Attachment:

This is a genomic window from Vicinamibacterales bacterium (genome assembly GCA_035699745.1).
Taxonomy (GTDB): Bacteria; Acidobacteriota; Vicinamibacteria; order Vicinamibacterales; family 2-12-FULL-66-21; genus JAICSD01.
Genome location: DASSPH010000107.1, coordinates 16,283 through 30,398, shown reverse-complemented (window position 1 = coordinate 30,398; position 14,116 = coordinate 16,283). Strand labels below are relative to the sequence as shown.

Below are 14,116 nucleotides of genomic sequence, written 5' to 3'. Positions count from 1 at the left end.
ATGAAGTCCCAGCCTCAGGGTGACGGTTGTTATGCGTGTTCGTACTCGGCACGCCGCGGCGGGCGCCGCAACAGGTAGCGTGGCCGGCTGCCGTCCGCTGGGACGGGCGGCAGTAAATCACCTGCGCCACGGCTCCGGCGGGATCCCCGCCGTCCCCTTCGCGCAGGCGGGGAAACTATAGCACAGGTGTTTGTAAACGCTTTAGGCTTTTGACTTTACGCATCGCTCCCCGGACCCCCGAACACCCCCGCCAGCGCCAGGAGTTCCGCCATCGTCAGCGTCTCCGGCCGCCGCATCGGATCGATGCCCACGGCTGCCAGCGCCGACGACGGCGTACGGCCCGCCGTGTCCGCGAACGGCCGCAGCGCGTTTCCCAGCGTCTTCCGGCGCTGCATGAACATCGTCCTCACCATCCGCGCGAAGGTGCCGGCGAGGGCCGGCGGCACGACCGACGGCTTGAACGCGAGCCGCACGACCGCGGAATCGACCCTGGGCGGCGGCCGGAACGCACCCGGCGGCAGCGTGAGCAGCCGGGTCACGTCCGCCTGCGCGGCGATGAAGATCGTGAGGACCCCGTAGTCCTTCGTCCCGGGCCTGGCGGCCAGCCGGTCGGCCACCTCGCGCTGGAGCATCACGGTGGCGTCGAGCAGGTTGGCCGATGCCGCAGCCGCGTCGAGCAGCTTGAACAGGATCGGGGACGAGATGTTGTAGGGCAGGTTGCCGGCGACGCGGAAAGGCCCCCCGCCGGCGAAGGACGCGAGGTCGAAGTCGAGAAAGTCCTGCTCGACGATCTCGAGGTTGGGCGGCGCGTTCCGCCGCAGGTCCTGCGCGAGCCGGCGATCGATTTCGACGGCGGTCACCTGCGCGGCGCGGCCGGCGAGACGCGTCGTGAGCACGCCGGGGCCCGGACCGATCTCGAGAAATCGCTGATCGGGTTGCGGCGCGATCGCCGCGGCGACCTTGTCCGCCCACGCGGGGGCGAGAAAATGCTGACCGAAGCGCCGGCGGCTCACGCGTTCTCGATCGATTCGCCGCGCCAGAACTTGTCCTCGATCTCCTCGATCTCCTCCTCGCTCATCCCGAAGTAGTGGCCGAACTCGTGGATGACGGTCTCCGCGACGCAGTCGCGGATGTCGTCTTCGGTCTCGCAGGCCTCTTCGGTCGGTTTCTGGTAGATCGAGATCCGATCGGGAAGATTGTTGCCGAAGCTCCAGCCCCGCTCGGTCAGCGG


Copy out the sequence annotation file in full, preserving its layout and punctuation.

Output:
This is a genomic window from Vicinamibacterales bacterium (genome assembly GCA_035699745.1).
Taxonomy (GTDB): Bacteria; Acidobacteriota; Vicinamibacteria; order Vicinamibacterales; family 2-12-FULL-66-21; genus JAICSD01.
Genome location: DASSPH010000107.1, coordinates 16,283 through 30,398, shown reverse-complemented (window position 1 = coordinate 30,398; position 14,116 = coordinate 16,283). Strand labels below are relative to the sequence as shown.

Below are 14,116 nucleotides of genomic sequence, written 5' to 3'. Positions count from 1 at the left end.
ATGAAGTCCCAGCCTCAGGGTGACGGTTGTTATGCGTGTTCGTACTCGGCACGCCGCGGCGGGCGCCGCAACAGGTAGCGTGGCCGGCTGCCGTCCGCTGGGACGGGCGGCAGTAAATCACCTGCGCCACGGCTCCGGCGGGATCCCCGCCGTCCCCTTCGCGCAGGCGGGGAAACTATAGCACAGGTGTTTGTAAACGCTTTAGGCTTTTGACTTTACGCATCGCTCCCCGGACCCCCGAACACCCCCGCCAGCGCCAGGAGTTCCGCCATCGTCAGCGTCTCCGGCCGCCGCATCGGATCGATGCCCACGGCTGCCAGCGCCGACGACGGCGTACGGCCCGCCGTGTCCGCGAACGGCCGCAGCGCGTTTCCCAGCGTCTTCCGGCGCTGCATGAACATCGTCCTCACCATCCGCGCGAAGGTGCCGGCGAGGGCCGGCGGCACGACCGACGGCTTGAACGCGAGCCGCACGACCGCGGAATCGACCCTGGGCGGCGGCCGGAACGCACCCGGCGGCAGCGTGAGCAGCCGGGTCACGTCCGCCTGCGCGGCGATGAAGATCGTGAGGACCCCGTAGTCCTTCGTCCCGGGCCTGGCGGCCAGCCGGTCGGCCACCTCGCGCTGGAGCATCACGGTGGCGTCGAGCAGGTTGGCCGATGCCGCAGCCGCGTCGAGCAGCTTGAACAGGATCGGGGACGAGATGTTGTAGGGCAGGTTGCCGGCGACGCGGAAAGGCCCCCCGCCGGCGAAGGACGCGAGGTCGAAGTCGAGAAAGTCCTGCTCGACGATCTCGAGGTTGGGCGGCGCGTTCCGCCGCAGGTCCTGCGCGAGCCGGCGATCGATTTCGACGGCGGTCACCTGCGCGGCGCGGCCGGCGAGACGCGTCGTGAGCACGCCGGGGCCCGGACCGATCTCGAGAAATCGCTGATCGGGTTGCGGCGCGATCGCCGCGGCGACCTTGTCCGCCCACGCGGGGGCGAGAAAATGCTGACCGAAGCGCCGGCGGCTCACGCGTTCTCGATCGATTCGCCGCGCCAGAACTTGTCCTCGATCTCCTCGATCTCCTCCTCGCTCATCCCGAAGTAGTGGCCGAACTCGTGGATGACGGTCTCCGCGACGCAGTCGCGGATGTCGTCTTCGGTCTCGCAGGCCTCTTCGGTCGGTTTCTGGTAGATCGAGATCCGATCGGGAAGATTGTTGCCGAAGCTCCAGCCCCGCTCGGTCAGCGG